OPINION: Students entering university this year are likely to hear that "the lecture is dead". It's often claimed most academics can't hold the attention of their young audiences long enough anymore, and rapid advances in technology are making this traditional form of teaching redundant.
It would be very sad if this were the case. Live events have a certain magic, as capacity audiences who pay to hear TV personalities such as Sir David Attenborough or Dr Brian Cox speak in the flesh can attest.
Good lectures bring people together. They encapsulate what is important, occur in real time and are up to date.
But it's true that fewer live lectures will be held in future, as new teaching approaches are embraced.
Lectures won't die altogether, however. And my hope is that new technology – and more feedback to lecturers in particular – will ensure that most lectures at universities will be good ones, and teaching will get even better.
The lectures that disappear will be the bad ones.
Since the days of Socrates, dialogue has been critical to teaching and learning. And even good lectures simply cannot provide two-way conversations.
Traditionally, universities have relied on tutorials to provide the opportunity for exchange of ideas. But recently the sheer scale of enrolments has meant there is often not enough time for extensive tutorials.
Technology has arrived at the perfect moment, providing the modern solution of the flipped-classroom, where lecture and tutorial environments are reversed.
Rather than listening to a lecture in a group on campus and then going home to work alone through problems, modern students can listen to a recorded lecture alone and then come in to discuss problems in groups.
It makes sense, because you can't talk through a problem in isolation, but you can absorb a lecture on your own.
The catchy talk of "flipping classrooms", however, tends to obscure the real breakthrough – that new technology allows a lot more feedback in all directions.
In the past, academics got very little input about their teaching performance apart from the results of occasional assignments, the final exams and the student evaluation surveys that are regularly carried out.
Now, lecturers can see what is working and what isn't, in real time. They can see which parts of their recorded presentations are watched again and again – which parts cause problems for the students.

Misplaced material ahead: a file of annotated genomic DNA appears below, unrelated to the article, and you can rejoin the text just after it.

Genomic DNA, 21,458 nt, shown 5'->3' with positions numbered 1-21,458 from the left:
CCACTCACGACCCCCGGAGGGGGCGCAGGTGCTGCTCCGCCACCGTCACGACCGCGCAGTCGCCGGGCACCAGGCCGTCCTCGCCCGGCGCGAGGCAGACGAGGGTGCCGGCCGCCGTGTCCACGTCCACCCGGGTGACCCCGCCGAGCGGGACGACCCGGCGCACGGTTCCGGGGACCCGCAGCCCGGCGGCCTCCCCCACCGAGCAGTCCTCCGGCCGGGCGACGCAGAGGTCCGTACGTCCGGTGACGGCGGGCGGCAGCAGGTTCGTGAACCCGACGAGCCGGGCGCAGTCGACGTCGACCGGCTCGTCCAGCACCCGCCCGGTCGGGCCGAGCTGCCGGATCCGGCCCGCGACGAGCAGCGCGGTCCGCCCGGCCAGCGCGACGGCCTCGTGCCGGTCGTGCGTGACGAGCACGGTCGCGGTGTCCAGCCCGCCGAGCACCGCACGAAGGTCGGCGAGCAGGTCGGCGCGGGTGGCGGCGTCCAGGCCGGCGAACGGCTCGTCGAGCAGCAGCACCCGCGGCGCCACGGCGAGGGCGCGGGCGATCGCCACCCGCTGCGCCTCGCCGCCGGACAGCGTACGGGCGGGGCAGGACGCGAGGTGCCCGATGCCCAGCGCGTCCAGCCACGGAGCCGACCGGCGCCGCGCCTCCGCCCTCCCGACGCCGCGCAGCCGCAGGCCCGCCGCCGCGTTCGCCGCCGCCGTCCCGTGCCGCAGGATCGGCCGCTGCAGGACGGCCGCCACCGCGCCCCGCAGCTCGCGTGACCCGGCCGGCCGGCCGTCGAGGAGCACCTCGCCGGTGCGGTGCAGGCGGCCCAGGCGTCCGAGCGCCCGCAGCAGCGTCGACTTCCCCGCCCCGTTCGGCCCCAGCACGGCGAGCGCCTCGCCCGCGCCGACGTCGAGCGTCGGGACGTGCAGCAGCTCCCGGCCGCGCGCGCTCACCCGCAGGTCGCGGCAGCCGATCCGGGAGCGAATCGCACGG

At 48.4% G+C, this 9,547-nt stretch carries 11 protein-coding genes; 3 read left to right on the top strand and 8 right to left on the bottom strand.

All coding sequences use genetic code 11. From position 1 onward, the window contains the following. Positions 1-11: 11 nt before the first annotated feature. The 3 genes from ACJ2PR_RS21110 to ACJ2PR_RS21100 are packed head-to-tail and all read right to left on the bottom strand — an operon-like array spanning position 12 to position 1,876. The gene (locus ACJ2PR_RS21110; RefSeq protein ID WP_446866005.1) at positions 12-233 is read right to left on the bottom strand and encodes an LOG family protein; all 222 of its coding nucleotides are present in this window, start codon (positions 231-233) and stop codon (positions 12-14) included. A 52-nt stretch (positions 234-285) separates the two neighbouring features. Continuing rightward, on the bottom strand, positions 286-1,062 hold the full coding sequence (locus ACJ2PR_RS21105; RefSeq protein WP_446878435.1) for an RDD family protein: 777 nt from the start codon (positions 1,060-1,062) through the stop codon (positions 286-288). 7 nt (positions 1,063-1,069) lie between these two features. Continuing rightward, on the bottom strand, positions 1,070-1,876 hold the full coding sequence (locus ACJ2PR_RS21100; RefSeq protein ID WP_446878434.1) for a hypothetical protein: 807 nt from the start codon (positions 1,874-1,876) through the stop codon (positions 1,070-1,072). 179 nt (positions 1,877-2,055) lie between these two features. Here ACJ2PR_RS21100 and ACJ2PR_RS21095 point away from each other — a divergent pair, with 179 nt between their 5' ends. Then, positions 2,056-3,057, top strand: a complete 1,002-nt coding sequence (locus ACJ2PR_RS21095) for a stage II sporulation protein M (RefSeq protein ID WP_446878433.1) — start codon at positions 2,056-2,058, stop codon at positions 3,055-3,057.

They can see which practice quiz questions they set aren't understood. Best of all, they don't have to endure specific criticisms. They can just look at the analytics to see what works and what doesn't.
As part of our commitment to feedback in the UNSW Faculty of Science, we now publish the aggregated formal student evaluations for each course, so everyone involved can see which courses are well received and which ones need attention.
There are some dangers, of course, with this TripAdvisor-like approach, but it is an important Australian-first initiative, with the benefits of student feedback outweighing the possible problems.
Most lecturers want to improve their teaching and, with the help of new technology, they can now do that before the formal student ratings are collected at the end of a course.
Technology also allows students to talk to students, students to talk to lecturers, lecturers to talk to students, and lecturers teaching the same course to talk to one another.
For academics, computer-marked quizzes, student-to-student learning, and recorded lectures have helped ensure that their workloads remain feasible, even with today's large student numbers.
For students, practice quizzes online allow them to measure their progress whenever they so wish. And this kind of painless feedback on their performance can also be preferred.
Tutorials have never been ideal for shy people. Now, less self-assured students can shelter behind technology and gain confidence as they see the daily progress they are making.
The current system also rewards the ability to pick up information quickly, not necessarily the ability to process difficult concepts and create new ideas.
The quiet revolution in teaching that is underway means that the speed with which a student absorbs knowledge is no longer such a significant factor – those who need more time to grasp concepts can watch a tricky maths problem being solved as often as they need, for example.
A properly managed electronic community can also help reduce the isolation some students feel in large cohort courses.
A personalised approach to education was the centre of the Socratic and Oxbridge systems of one-on-one teaching.
The new virtual learning communities may not be the same as the traditional captivating lectures delivered in cloistered colleges. But the real cloisters and real lecturers will continue to exist; only now, with the help of electronic aids, the one-on-one teaching approach will be available to a larger section of society.
It has never been like this before.
Professor Merlin Crossley is Dean of Science at UNSW.
This article first appeared in the Sydney Morning Herald